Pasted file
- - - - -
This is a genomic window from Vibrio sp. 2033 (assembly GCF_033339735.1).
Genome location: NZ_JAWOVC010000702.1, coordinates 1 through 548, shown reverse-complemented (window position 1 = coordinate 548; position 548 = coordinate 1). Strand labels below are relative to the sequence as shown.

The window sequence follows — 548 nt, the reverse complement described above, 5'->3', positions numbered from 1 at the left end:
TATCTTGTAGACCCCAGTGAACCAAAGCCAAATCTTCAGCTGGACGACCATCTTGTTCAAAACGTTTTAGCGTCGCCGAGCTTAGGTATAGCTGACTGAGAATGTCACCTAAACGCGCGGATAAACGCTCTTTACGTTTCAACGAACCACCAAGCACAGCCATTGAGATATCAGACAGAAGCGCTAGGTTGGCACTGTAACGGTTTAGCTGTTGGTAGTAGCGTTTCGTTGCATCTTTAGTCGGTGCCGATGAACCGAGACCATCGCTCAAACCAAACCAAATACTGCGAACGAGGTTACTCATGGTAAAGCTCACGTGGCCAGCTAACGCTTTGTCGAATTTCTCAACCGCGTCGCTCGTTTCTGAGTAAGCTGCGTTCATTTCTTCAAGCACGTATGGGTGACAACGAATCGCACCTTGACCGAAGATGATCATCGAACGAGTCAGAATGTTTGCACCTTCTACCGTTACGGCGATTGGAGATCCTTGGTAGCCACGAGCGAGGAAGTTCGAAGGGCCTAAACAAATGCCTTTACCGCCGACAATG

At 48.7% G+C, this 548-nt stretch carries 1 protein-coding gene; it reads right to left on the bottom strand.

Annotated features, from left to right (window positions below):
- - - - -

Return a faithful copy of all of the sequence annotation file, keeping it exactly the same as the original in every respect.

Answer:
This is a genomic window from Vibrio sp. 2033 (assembly GCF_033339735.1).
Genome location: NZ_JAWOVC010000702.1, coordinates 1 through 548, shown reverse-complemented (window position 1 = coordinate 548; position 548 = coordinate 1). Strand labels below are relative to the sequence as shown.

The window sequence follows — 548 nt, the reverse complement described above, 5'->3', positions numbered from 1 at the left end:
TATCTTGTAGACCCCAGTGAACCAAAGCCAAATCTTCAGCTGGACGACCATCTTGTTCAAAACGTTTTAGCGTCGCCGAGCTTAGGTATAGCTGACTGAGAATGTCACCTAAACGCGCGGATAAACGCTCTTTACGTTTCAACGAACCACCAAGCACAGCCATTGAGATATCAGACAGAAGCGCTAGGTTGGCACTGTAACGGTTTAGCTGTTGGTAGTAGCGTTTCGTTGCATCTTTAGTCGGTGCCGATGAACCGAGACCATCGCTCAAACCAAACCAAATACTGCGAACGAGGTTACTCATGGTAAAGCTCACGTGGCCAGCTAACGCTTTGTCGAATTTCTCAACCGCGTCGCTCGTTTCTGAGTAAGCTGCGTTCATTTCTTCAAGCACGTATGGGTGACAACGAATCGCACCTTGACCGAAGATGATCATCGAACGAGTCAGAATGTTTGCACCTTCTACCGTTACGGCGATTGGAGATCCTTGGTAGCCACGAGCGAGGAAGTTCGAAGGGCCTAAACAAATGCCTTTACCGCCGACAATG

At 48.7% G+C, this 548-nt stretch carries 1 protein-coding gene; it reads right to left on the bottom strand.

Annotated features, from left to right (window positions below):